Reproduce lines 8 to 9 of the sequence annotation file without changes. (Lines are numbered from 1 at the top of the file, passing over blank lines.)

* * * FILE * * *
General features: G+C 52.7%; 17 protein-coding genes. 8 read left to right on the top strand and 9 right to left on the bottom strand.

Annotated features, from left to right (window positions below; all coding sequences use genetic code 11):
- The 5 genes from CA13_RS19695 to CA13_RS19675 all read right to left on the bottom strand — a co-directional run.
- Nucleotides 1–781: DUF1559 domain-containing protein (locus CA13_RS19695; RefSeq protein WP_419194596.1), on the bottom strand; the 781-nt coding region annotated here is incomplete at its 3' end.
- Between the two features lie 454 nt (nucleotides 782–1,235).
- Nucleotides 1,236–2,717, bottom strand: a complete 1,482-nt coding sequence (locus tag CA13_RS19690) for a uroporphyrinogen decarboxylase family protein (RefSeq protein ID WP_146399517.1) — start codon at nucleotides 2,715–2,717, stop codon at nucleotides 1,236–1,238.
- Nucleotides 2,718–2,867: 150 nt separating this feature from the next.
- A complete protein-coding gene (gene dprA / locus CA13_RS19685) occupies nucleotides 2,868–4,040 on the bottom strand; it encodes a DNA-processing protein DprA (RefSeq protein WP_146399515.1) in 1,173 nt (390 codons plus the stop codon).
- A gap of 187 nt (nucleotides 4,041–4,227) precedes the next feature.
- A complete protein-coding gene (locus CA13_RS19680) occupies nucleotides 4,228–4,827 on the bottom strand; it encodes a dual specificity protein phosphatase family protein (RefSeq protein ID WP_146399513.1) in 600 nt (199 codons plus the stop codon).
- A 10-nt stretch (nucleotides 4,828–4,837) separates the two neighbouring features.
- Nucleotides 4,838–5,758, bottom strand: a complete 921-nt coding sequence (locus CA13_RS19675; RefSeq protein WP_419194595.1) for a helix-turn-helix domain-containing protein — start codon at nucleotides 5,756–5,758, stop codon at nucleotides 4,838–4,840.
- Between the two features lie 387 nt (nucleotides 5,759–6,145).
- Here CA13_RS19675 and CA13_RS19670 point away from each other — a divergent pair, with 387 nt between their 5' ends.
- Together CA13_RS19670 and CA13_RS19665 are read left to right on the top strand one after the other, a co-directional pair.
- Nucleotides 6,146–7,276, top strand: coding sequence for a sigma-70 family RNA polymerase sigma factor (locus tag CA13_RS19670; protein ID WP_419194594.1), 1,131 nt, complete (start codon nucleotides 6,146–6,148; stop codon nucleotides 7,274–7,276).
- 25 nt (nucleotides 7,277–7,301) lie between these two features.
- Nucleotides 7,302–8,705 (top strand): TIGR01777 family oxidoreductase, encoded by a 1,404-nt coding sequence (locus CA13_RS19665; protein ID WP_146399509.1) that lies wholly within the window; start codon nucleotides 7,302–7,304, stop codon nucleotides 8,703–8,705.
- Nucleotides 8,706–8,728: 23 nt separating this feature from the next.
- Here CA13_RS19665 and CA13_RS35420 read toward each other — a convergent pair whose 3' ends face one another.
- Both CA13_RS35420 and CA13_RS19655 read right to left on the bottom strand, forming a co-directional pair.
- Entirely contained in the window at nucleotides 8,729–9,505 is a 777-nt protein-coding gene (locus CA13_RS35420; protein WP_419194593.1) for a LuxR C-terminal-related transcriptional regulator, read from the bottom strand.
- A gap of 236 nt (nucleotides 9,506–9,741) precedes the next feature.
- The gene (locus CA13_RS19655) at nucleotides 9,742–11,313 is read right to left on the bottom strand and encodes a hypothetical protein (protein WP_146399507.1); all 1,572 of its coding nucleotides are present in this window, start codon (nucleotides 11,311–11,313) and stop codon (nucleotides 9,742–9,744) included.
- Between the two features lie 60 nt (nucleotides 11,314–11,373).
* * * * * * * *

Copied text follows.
- A complete protein-coding gene (gene dprA / locus CA13_RS19685) occupies nucleotides 2,868–4,040 on the bottom strand; it encodes a DNA-processing protein DprA (RefSeq protein WP_146399515.1) in 1,173 nt (390 codons plus the stop codon).
- A gap of 187 nt (nucleotides 4,041–4,227) precedes the next feature.